I set an intention of rising every morning at 5.30 am, occasionally I am waiting to rise, I lay there taking in the darkness, reveling in the comforting stillness of the predawn time. Often the cockerel next door will have been crowing since three am.Sometimes I like to hear him giving his all,though sometimes he disturbs my usually quiet girlies (chickens) and they get their tail feathers all in a fluffle and start clucking their chorus back to him. Its more likely to be 6 am come the winter before I manage to transition my body into child pose under the duvet, preparing to leave my toasty nest, deliciously warm, and venture to the cold tiles of the bathroom floor, even through my nice fleece lined booties the floor is hard and the air in these Cornwall cottages is cold and I mean brrrr cold !. The fires of last night may leave some warmth in the hearth vicinity, but the upstairs takes time. But soon I am standing beneath the spray of warm water from the shower, I let the water cascade over me and fall on my eyelids, in our old house the shower was just a hose attached to the taps, this is bliss, one I will never take for granted. Lately I have punched in the heating to come on early to make the air breathable and not so ice like, but its costs a lot of money and makes it a luxury not to be afforded too often. Having exposure to these elements of the seasonal changes is no bad thing either, it makes you know you are alive.
As I wander down the stairs and through the kitchen I catch the neon lights that modern day living affords us, the red glow of the phone cradle, the green flashing spots of light from the modem. I make nettle leaf brew in my teapot and place it on the cast iron ring warmer, as I take it and my cup through to the the front room the oldest part of the cottage I am cocooned in stone walling and given reprieve of artificial light.
I light my hearth candles, and the smaller lotus flower tea lights. I place a lotus flower before a statue of Shiva and light an incense stick, my favorite at the moment is Amrita from mother India fragrances.
With my mat, blanket and silk cushion I sit or lay down and prepare to meditate, some days I do no more than meditate, I listen to my body and its rhythms as to what I will do. Some days I may chant or listen to mantra, some days it can be all asana and pranayama, I may decide to read, The Bhagavad gita or Rumi, Glennie Kindred or Star Hawk or the Bible, all is done with devotion to God.
For me there is no one pathway, all pathways are source and rivers to the Divine.We will all take different paths in life according to our own unique experiences and understanding, all of us are expressions of the Divine, no matter who we are, from the smallest atom to the largest blue whale, we are created from stardust from Divine source.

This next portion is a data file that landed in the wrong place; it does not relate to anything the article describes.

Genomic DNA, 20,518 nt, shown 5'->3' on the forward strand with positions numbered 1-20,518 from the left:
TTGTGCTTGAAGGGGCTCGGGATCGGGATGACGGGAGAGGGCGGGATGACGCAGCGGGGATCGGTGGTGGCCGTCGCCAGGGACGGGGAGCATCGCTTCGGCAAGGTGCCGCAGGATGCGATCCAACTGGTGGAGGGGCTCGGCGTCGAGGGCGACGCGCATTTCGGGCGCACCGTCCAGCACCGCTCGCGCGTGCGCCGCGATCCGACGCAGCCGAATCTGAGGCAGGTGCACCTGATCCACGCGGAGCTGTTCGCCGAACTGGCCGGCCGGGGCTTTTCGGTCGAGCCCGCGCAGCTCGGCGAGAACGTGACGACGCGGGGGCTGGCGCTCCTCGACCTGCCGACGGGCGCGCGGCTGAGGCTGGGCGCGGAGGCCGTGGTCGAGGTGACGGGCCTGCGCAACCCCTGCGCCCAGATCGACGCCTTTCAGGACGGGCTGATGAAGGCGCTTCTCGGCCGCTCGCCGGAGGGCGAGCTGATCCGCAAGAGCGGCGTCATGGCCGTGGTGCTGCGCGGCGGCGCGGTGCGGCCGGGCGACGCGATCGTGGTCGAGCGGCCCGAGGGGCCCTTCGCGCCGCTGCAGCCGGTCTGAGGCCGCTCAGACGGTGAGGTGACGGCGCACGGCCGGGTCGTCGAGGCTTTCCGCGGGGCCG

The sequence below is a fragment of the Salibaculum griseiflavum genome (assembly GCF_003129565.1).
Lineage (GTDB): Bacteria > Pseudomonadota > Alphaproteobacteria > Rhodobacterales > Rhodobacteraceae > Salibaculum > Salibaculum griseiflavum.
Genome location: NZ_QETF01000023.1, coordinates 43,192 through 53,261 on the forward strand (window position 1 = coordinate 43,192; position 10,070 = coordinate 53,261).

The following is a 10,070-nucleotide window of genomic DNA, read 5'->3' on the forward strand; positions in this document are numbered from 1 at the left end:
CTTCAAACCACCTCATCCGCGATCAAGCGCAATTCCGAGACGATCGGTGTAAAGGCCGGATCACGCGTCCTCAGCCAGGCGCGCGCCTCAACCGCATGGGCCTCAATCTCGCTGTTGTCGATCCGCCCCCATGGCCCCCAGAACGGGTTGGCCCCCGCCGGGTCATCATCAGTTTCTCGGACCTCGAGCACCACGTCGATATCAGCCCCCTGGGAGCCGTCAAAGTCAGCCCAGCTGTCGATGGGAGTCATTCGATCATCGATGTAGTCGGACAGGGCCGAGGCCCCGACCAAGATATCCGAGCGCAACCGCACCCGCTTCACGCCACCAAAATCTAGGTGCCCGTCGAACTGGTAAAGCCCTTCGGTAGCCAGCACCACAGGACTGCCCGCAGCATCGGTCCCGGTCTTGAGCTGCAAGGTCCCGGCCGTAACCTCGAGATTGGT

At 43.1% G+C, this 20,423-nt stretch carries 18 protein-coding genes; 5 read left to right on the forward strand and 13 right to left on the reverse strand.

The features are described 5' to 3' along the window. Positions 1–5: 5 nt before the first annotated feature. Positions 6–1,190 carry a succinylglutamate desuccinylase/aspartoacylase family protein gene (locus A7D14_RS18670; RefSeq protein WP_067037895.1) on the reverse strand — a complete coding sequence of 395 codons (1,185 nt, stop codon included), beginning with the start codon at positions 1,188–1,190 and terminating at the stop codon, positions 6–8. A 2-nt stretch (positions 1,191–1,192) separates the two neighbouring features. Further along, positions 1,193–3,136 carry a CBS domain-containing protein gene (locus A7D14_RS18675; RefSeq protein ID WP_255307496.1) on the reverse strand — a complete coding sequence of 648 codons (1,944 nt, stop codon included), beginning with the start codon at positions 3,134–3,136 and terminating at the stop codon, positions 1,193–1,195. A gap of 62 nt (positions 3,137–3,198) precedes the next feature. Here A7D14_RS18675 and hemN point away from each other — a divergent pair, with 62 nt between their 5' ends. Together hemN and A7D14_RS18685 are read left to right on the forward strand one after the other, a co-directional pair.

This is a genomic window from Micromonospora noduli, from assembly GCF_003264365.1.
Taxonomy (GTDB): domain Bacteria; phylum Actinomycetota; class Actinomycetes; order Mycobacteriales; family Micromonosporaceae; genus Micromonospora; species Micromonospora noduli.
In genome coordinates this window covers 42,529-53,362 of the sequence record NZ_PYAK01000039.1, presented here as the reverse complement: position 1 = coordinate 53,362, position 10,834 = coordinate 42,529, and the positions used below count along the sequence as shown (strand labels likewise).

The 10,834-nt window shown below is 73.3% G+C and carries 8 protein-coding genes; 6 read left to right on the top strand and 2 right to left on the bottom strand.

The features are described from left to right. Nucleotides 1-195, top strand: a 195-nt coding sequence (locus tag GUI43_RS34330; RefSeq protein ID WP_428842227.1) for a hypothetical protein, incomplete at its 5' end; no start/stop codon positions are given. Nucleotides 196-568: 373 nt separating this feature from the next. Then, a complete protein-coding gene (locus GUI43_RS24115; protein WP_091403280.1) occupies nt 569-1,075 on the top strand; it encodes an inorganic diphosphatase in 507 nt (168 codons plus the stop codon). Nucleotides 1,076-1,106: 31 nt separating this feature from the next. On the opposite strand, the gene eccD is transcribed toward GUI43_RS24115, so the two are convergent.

There is something so sweet in the pre-dawn hours that make it so worthwhile, the effort to rise early, it becomes addictive, it calls to you. Connecting to the light you can relax and refresh. You can attune to what you are feeling, become a witness to it instead of reactive, things become clearer, less frantic, you can regain equilibrium.
It was from this sanctuary I mused over what course of action to take after receiving a diagnoses of bone loss, I have been a vegetarian for almost three decades now with vegan leanings, it has been a long time since I have drunk anything but ahimsa milk. I know many green vegetables will give me calcium and soy products, all of which I consume with relish, but still here I am with something that potentially could stop me walking the cliffs, growing vegetables and giving massages, my joys indeed.
I have just finished reading the Dali lama’s cat trilogy and the Dali lama gives advice to a young girl on the karma of eating meats, and on medical advice both the Dahli Lama and the girl proceed to include some animal produce in their diet.
Ahimsa milk has not made it to the southern regions of Cornwall so I looked into milk production and found the channel island cows are grass fed and the milk is left unhomogenized.
This milk comes straight from purebred Jersey and Guernsey cows, which are renowned for producing luxuriously rich milk. Milk from Jersey or Guernsey breeds, sometimes labeled Channel Island milk, and has a particularly rich and creamy taste. It tends to be higher in fat than regular whole milk, and richer in fat-soluble vitamins, especially Vitamin A.
So today I begin incorporating milk back into my diet. GD once went over to the islands and now I am wanting to make the trip so I can see for myself how the animals are kept.
We will be away for a week now perhaps longer as GD and I prepare and go up to visit relatives in Wales and Northern regions, then back down home via stop offs in and around London for our eldest of Children and grandchildren. Wish us luck! the old car is getting a bit tired and we are asking a lot of mileage out of her.
‘Peace and Blessings to all’.